Deadly Arsenals (Paperback)

Nuclear, Biological, and Chemical Threats

By Joseph Cirincione, Jon B. Wolfsthal, Miriam Rajkumar

Carnegie Endowment for International Peace, 9780870032165, 490pp.

Publication Date: July 13, 2005

List Price: 29.95*
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"Deadly Arsenals" provides the most up-to-date and comprehensive assessment available on global proliferation dangers, with a critical assessment of international enforcement efforts. An invaluable resource for academics, policymakers, students, and the media, this atlas includes strategic and historical analysis; maps, charts, and graphs of the spread of nuclear, chemical, and biological weapons and missile delivery systems; descriptions of the weapons and regimes --and policies to control them; and data on countries that have, want, or have given up weapons of mass destruction. A Choice outstanding academic title from one of the premier nonproliferation research teams. The new edition addresses the recent, dramatic developments in Iran, Iraq, Libya, North Korea, and the nuclear black market, analyzing strategic and policy implications. Contents: Part 1: Assessments and Weapons Part 2: Declared Nuclear-Weapon States Part 3: Non-NPT Nuclear-Weapon States Part 4: The Two Hard Cases: North Korea and Iran Part 5: Proliferation Success.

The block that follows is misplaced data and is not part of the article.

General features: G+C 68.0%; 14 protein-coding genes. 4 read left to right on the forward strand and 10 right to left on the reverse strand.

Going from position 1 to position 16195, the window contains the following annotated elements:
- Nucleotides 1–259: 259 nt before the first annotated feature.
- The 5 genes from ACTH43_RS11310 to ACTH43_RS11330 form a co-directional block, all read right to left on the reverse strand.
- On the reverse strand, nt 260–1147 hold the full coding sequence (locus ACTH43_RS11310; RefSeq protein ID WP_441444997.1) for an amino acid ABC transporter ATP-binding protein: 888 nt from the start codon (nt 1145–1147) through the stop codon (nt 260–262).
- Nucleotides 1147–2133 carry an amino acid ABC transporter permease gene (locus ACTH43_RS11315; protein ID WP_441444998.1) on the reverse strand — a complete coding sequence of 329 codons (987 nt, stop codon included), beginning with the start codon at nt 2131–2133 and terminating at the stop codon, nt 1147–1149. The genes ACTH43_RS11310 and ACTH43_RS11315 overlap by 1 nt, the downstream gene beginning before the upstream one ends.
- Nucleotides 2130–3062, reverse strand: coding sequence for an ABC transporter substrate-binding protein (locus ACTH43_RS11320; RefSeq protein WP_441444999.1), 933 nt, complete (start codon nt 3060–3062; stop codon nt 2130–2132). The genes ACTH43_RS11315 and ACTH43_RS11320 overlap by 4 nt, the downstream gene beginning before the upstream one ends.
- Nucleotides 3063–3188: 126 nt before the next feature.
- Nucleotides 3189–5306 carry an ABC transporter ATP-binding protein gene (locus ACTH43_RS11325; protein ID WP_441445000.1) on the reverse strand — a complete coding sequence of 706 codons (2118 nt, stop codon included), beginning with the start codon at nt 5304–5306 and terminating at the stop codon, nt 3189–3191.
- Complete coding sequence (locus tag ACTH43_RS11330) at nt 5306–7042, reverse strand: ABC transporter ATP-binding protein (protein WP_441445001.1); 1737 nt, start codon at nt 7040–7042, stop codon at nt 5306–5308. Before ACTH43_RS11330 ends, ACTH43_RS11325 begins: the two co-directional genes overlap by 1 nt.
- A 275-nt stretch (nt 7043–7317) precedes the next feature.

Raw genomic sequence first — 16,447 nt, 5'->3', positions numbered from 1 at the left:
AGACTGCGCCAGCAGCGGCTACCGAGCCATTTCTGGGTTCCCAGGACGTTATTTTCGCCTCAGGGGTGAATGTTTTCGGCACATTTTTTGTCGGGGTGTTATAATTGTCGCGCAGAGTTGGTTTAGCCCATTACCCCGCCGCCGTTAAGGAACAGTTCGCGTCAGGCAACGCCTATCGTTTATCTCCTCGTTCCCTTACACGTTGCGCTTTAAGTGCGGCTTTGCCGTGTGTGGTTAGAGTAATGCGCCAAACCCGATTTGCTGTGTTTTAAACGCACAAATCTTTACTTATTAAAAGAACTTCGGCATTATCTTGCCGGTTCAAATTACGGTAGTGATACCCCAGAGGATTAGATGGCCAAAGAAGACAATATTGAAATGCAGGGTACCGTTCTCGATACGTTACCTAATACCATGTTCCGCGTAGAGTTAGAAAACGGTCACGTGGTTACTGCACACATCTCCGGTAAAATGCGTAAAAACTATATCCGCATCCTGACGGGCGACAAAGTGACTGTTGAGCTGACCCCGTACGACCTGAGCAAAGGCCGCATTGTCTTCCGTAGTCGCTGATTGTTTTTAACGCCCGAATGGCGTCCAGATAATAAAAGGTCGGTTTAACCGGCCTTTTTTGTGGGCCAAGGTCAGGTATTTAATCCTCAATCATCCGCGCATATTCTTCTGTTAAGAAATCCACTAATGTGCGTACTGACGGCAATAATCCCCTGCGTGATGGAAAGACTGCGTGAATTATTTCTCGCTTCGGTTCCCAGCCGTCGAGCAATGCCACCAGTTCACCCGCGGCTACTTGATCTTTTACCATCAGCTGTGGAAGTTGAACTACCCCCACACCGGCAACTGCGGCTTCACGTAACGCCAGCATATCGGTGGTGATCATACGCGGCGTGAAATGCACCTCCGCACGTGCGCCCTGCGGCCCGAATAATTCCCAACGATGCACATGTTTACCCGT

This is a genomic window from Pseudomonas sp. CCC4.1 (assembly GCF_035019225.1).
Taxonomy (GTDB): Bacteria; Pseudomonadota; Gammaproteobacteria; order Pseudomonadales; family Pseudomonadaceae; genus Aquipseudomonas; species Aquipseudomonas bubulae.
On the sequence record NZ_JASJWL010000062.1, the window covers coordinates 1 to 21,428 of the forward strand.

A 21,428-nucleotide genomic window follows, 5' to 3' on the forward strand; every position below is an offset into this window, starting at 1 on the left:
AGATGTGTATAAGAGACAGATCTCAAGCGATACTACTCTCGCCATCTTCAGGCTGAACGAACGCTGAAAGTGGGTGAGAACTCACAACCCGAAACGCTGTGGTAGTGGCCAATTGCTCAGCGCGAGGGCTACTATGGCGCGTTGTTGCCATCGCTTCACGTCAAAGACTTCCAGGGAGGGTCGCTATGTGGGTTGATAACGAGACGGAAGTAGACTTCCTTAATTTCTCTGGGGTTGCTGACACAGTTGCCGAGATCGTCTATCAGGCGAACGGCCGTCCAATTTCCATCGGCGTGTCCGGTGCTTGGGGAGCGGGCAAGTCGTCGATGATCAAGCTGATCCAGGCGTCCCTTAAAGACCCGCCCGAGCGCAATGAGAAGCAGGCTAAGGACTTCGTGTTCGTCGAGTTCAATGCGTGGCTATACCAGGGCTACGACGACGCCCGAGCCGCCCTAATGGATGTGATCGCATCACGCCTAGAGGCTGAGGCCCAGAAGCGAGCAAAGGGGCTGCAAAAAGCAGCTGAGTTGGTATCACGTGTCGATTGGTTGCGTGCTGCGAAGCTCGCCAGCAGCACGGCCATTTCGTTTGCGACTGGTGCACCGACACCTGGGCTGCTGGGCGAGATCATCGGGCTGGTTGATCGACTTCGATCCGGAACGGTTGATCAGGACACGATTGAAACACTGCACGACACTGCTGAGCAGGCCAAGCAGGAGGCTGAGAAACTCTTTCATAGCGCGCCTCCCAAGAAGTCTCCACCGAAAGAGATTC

About the Author

Joseph Cirincione, senior associate and director of nonproliferation at the Carnegie Endowment for International Peace, is coauthor of the major Carnegie report, "Universal Compliance: A Strategy for Nuclear Security," and editor of "Repairing the Regime: Preventing the Spread of Weapons of Mass Destruction" (Routledge, 2000). He is a frequent commentator on proliferation and security issues. Jon B. Wolfsthal is associate and deputy director of nonproliferation at the Carnegie Endowment. He is coauthor of "Universal Compliance" and coeditor of "Nuclear Status Report: Nuclear Weapons, Fissile Material, and Export Controls in the Former Soviet Union "(Carnegie/Monterey, 2001). Miriam Rajkumar is the project associate for nonproliferation at the Carnegie Endowment.